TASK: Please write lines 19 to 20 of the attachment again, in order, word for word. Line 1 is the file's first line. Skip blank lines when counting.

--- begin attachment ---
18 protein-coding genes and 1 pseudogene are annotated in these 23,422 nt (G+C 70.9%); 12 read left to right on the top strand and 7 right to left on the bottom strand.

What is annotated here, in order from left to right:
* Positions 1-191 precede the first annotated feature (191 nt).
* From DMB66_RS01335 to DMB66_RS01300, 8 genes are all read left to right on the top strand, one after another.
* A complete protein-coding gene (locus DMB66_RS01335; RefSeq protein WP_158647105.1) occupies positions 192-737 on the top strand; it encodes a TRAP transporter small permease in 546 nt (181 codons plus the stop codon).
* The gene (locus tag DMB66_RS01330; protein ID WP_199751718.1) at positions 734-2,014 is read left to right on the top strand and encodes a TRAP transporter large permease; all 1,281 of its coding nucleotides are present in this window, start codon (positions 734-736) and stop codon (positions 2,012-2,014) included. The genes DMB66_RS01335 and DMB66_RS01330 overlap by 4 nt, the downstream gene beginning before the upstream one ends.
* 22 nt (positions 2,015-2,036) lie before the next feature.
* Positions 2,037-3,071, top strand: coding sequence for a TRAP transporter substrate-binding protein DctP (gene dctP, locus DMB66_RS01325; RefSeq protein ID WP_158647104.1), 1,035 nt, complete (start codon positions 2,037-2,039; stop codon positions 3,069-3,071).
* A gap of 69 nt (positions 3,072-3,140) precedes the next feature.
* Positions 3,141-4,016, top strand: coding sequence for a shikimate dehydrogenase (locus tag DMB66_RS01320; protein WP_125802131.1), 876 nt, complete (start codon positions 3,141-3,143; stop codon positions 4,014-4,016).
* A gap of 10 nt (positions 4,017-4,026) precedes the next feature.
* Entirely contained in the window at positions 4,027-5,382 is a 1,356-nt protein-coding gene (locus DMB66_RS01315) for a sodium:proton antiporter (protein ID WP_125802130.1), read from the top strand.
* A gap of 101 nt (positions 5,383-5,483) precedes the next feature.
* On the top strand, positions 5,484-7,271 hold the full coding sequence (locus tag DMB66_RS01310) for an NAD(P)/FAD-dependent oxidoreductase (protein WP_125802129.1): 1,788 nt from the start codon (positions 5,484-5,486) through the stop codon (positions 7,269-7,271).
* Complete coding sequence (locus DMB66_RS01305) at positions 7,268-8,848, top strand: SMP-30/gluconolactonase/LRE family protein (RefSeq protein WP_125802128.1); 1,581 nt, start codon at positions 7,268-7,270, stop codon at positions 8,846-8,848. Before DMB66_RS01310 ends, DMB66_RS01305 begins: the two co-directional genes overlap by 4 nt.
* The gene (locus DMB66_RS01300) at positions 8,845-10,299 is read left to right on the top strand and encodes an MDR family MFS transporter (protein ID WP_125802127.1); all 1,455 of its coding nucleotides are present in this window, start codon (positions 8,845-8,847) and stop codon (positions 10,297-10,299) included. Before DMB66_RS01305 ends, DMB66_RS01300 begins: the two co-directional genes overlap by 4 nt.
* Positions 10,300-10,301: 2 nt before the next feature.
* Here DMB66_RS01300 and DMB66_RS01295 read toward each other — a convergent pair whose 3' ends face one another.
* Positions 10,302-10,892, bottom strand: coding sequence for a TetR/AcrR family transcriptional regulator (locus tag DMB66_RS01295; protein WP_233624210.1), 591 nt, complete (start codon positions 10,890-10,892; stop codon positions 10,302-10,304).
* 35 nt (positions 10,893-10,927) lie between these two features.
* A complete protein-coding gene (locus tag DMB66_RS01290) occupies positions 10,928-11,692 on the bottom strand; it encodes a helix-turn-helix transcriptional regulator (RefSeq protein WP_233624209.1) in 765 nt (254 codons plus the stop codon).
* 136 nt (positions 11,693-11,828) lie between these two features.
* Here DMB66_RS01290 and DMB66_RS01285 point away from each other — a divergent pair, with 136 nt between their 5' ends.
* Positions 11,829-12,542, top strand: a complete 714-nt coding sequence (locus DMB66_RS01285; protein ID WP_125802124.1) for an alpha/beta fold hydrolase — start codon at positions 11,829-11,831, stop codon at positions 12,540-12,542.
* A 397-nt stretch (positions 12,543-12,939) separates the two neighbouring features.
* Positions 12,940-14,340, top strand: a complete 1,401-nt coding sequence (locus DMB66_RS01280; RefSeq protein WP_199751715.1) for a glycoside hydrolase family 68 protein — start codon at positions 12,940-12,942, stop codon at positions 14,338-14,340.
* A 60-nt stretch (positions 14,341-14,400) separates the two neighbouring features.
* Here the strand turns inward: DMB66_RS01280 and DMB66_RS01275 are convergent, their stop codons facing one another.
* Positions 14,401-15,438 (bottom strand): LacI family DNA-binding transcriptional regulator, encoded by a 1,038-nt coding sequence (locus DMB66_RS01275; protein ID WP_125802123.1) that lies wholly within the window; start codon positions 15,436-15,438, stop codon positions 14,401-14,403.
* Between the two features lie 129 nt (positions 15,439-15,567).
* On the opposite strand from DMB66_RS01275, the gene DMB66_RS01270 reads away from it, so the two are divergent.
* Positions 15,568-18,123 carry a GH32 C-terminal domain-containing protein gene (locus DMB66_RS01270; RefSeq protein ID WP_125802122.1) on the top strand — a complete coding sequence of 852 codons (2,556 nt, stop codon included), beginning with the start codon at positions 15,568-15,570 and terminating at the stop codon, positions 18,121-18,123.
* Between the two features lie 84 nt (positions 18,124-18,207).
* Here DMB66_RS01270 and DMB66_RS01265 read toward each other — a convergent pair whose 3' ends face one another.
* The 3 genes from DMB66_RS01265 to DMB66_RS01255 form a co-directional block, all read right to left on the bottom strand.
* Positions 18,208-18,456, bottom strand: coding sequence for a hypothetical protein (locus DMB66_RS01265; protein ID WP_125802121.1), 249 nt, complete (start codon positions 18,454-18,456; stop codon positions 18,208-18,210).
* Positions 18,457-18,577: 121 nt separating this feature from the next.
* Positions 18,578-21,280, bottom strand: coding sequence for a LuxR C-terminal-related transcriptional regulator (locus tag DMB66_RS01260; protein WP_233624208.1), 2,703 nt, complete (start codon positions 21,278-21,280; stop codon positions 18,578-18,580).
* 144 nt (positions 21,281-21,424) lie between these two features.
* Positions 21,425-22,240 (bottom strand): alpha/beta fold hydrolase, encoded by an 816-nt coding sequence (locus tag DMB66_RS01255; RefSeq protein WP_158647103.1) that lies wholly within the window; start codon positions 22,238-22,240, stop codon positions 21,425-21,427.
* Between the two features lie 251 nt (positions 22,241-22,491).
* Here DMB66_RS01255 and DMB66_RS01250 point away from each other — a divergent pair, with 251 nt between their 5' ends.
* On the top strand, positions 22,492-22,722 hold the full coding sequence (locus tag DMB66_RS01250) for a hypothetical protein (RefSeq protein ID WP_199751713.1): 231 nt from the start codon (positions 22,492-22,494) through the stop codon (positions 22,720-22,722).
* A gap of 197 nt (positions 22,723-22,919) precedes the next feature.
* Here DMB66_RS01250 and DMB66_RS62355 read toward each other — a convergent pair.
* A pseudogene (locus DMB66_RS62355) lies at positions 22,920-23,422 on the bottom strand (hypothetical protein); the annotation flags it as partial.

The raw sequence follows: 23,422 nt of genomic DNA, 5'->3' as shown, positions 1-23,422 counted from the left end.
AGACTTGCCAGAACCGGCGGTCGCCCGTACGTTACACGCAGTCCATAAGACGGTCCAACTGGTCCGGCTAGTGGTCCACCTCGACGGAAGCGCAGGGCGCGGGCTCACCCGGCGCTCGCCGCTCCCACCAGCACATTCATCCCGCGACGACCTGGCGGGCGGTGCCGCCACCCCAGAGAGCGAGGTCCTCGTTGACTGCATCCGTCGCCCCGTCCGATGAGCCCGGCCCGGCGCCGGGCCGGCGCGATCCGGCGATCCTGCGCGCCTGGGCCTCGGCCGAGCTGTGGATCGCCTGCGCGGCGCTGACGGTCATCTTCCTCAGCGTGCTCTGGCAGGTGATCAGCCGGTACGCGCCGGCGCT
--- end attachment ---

* Positions 10,302-10,892, bottom strand: coding sequence for a TetR/AcrR family transcriptional regulator (locus tag DMB66_RS01295; protein WP_233624210.1), 591 nt, complete (start codon positions 10,890-10,892; stop codon positions 10,302-10,304).
* 35 nt (positions 10,893-10,927) lie between these two features.